There are a lot of good Belgian beer bars in Tokyo, but Antwerp Central is far and away the biggest - a sprawling cafe/ bar/ restaurant with several dining spaces and a big outdoor terrace. The size, the lively atmosphere and the old-fashioned decor really give the place the feel of a European cafe. The staff are friendly and welcoming, and you can stay and linger over your drinks late into the night, a surprising feature in this office neighborhood.
While the other Belgian spots in town successfully serve a niche market of adventurous beer afficiandos, Antwerp seems to be aimed squarely at the mainstream Japanese consumer out for an after-work drink. The beer list covers two dozen selections - enough to provide a cross-section of different styles, but not so many as to overwhelm to the Belgian novice. The limited selection also helps to ensure freshness.
Four or five choices are on tap, the rest are in bottles. The list includes the occasional seasonal beer, as well as a few Tokyo exclusives. As is customary with Belgian beers each brand comes with its own special glass, and the waiters are well-skilled in pouring techniques. They're also happy to offer recommendations.
One big surprise here, besides the 4am closing hour, is the high quality of the food. There's a daily specials board (always a welcome sign), and from it we enjoyed an excellent grilled venison - tender, very flavorful meat served with a fig sauce and a wine sauce. On the side was a beautiful assortment of roasted and grilled vegetables - well-cooked, pleasantly soft potatoes and garlic cloves, and grilled cauliflower and Brussels sprouts with just a hint of charcoal flavor. The equally delectable grilled lamb we ordered on a different occasion came with the same vegetables on the side, and we weren't at all disappointed to see them again.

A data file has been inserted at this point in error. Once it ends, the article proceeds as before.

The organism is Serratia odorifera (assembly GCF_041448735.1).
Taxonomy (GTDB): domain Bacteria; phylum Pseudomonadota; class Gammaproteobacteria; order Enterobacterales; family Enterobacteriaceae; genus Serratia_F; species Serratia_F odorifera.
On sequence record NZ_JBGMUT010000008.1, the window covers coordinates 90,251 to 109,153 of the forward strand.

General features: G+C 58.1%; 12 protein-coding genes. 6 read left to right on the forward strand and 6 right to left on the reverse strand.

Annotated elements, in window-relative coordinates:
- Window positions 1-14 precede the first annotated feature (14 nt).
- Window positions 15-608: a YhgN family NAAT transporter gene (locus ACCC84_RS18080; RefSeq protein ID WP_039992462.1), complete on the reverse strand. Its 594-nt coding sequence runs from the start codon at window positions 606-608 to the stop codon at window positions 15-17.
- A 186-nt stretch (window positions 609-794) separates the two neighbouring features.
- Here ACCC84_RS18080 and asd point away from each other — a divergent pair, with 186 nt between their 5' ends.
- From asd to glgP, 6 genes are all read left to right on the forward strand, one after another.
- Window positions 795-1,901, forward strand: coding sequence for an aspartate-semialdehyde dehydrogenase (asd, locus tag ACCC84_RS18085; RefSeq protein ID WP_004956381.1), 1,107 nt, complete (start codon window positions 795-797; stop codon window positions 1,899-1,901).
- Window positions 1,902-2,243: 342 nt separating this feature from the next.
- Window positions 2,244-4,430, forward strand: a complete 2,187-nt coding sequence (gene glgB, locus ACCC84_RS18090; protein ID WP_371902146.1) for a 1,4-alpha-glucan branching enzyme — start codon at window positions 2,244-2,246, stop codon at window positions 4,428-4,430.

One traditional down-home dish is called "stoemp au larde" - mashed potatoes mixed with snippets of various root vegetables and served with a hefty hunk of braised pork. Of course the menu also includes Belgian standards like mussels (prepared in several different styles) and frites. The frites here come with a choice of novelty dips like the "samurai" (wasabi and mayonnaise), which is a fun touch, although in the end we prefer the more orthodox plain mayo, which is also available.
Starters include simple but well-executed dishes like soft-shell crab and a very tasty avocado-crab salad. Preparation tends to be straightforward rather than elaborate, and portions are large. The main dinner menu stops at around 9:30pm, with a fairly big bar menu served till 3am. Y3000-5000 per person should cover ample food and beers.
We've heard that a few more branches of Antwerp Central are in the works, with other corners of the Yamanote line already staked out. Perhaps Belgian beer is on the brink of reaching a mainstream Tokyo audience. If the food, drinks and atmosphere of the new branches are as good as they are here, we think that it's got an excellent chance. We'll certainly look forward to finding our favorite Belgian brews in a few more spots around town.
by Robb Satterwhite
This book will introduce you to more than twenty of Japan's favorite specialty foods that are less well known abroad, along with a guide to the best places in Tokyo to try them and expert tips on what to order. From Bento.com.